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Meet Skye Rayburn of Isle of Skye Studio in Denton

Today we’d like to introduce you to Skye Rayburn.

So, before we jump into specific questions about the business, why don’t you give us some details about you and your story.
My background is in apparel design, but I’ve always had a fondness for fibers, especially surface design. I made my first quilt in 2011 and started making quilts full-time in 2016 after leaving my corporate job as a textile designer.

In 2017, I branched out to smaller items, such as hand-dyed bags and zipper pouches using indigo cloth and sashiko needlework to display with my quilts at my first market. I fell in love. That is the best way to explain how I feel about combining indigo cloth with sashiko to create very unique and individual pieces.

These days, I am constantly thinking of new items to add to my inventory. And although it’s fun dreaming up new ways to create smaller items, my first love is quilting. But, I’ll be able to focus on quilting exclusively, once I’ve decided the market-circuit is no longer working for me.

I take indigo-dyed cloth, Bogolanfini (mudcloth), recycled denim and vintage linen and combine them with sashiko stitching to create one-of-a-kind pieces. I also do improvisational quilting, which to me is taking random pieces of fabric and sewing them into a pleasing composition, with little to no planning.

I haunt flea markets and antique malls to find vintage fabrics that I can dye for my projects. I get really excited when I can find an old quilt top and never know what it will look like after dying. I am always surprised and happy with the results. The best thing about this process for me is taking an item that is unloved because of a few stains and turning it into a work of art.

For now, I have a few more markets in me, I’m starting to give workshops, and I have met some really amazing and talented people through the markets and social media, such as Lora of Egan Street Design, Kara of Cracker Jack Goods and Kristen of KKB Metal Studio. They have really made me feel welcome in the maker community.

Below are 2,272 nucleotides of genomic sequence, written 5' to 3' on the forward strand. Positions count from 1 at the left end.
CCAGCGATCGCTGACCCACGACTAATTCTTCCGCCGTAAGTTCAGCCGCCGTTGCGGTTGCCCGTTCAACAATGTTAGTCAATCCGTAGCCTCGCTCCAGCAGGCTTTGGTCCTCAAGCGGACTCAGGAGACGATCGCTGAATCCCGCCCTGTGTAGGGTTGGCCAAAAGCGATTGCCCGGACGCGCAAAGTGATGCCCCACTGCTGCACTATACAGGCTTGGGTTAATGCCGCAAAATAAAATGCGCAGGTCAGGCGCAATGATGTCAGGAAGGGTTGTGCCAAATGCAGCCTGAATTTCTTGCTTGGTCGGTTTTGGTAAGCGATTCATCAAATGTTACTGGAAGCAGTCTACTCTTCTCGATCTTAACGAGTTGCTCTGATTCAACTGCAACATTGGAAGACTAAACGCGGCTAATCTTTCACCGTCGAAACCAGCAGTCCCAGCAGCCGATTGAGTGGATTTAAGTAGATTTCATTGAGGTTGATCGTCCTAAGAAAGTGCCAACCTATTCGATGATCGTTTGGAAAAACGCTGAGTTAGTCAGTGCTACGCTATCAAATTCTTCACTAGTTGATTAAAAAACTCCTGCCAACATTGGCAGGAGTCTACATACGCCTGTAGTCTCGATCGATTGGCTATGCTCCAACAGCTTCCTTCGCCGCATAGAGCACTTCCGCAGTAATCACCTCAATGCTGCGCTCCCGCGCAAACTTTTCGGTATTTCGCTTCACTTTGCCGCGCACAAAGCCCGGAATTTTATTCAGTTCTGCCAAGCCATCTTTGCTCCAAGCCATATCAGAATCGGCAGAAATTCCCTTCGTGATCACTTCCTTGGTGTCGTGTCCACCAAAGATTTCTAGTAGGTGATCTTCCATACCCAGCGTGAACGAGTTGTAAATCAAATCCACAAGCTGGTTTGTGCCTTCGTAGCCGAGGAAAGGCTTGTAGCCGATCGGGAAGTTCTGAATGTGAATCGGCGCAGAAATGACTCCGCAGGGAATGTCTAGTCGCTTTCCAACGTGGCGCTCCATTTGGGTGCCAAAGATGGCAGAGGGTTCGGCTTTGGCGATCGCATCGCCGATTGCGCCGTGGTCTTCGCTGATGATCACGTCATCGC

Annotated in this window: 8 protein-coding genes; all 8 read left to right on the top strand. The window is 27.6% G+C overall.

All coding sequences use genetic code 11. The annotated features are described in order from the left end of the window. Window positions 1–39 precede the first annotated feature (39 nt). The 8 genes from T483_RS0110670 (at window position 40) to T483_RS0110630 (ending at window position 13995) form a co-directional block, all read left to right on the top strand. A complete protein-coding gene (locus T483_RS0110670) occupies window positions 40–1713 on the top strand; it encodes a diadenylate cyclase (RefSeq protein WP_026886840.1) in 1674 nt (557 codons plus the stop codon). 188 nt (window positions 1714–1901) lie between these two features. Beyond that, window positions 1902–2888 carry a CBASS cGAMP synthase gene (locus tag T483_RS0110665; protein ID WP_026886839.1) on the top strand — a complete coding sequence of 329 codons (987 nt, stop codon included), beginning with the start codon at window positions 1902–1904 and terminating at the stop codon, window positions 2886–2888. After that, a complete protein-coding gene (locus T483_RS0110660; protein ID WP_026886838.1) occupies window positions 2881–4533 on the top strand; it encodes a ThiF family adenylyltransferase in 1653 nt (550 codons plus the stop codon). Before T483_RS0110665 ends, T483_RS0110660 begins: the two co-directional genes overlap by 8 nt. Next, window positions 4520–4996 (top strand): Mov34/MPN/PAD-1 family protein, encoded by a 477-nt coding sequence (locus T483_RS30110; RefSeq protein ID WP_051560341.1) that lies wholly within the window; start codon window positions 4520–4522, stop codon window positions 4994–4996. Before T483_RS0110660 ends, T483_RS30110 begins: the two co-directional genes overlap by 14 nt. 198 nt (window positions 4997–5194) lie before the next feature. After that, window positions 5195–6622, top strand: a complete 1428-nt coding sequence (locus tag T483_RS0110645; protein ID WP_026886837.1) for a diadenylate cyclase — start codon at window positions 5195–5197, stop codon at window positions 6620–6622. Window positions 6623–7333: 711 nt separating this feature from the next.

Overall, has it been relatively smooth? If not, what were some of the struggles along the way?
Not all markets are created equal. Markets can be brutal. My target customer doesn’t always show up in the particular market I may be at. Also, I feel like I’m competing against mass-market textiles. So when I do get a customer who appreciated the time and effort that goes into making whatever it might be, whether it’s a quilt or wall-hanging, it’s very gratifying.

I’m still trying to figure out what items will appeal to the majority of customers at any given market. Each market has its own set of customers, and the more markets I attend, the better feel I will get for which markets suit my craft best.

Alright – so let’s talk business. Tell us about Isle of Skye Studio – what should we know?
Isle of Skye Studio is best known for modern quilts and boro cloth-inspired textiles. I gravitate towards improv and that perfect imperfectness of Gee’s Bend quilts. I love the texture and the story that hand-quilting/stitching gives to textiles, whether it be a modern-day quilt or an indigo jacket from the turn of last century.

These techniques translate to home decors, such as pillows, wall-hangings and quilts; and fashion accessories like purses, pouches, and bags.

I just feel very fortunate to have found an outlet for my creativity. I love what I do and I enjoy sharing what I do with others.

Any shoutouts? Who else deserves credit in this story – who has played a meaningful role?
My family! My husband, Rick, has worked very hard for the position he is in, at a career that brings him joy, and he just wants me to have that same joy. He and my parents are so incredibly supportive. They are always ready to lend a hand, whether it’s to help with market set-up or to just watch my kiddo for the day, so that I may work on a project. None of what I am doing now would be possible without their help.

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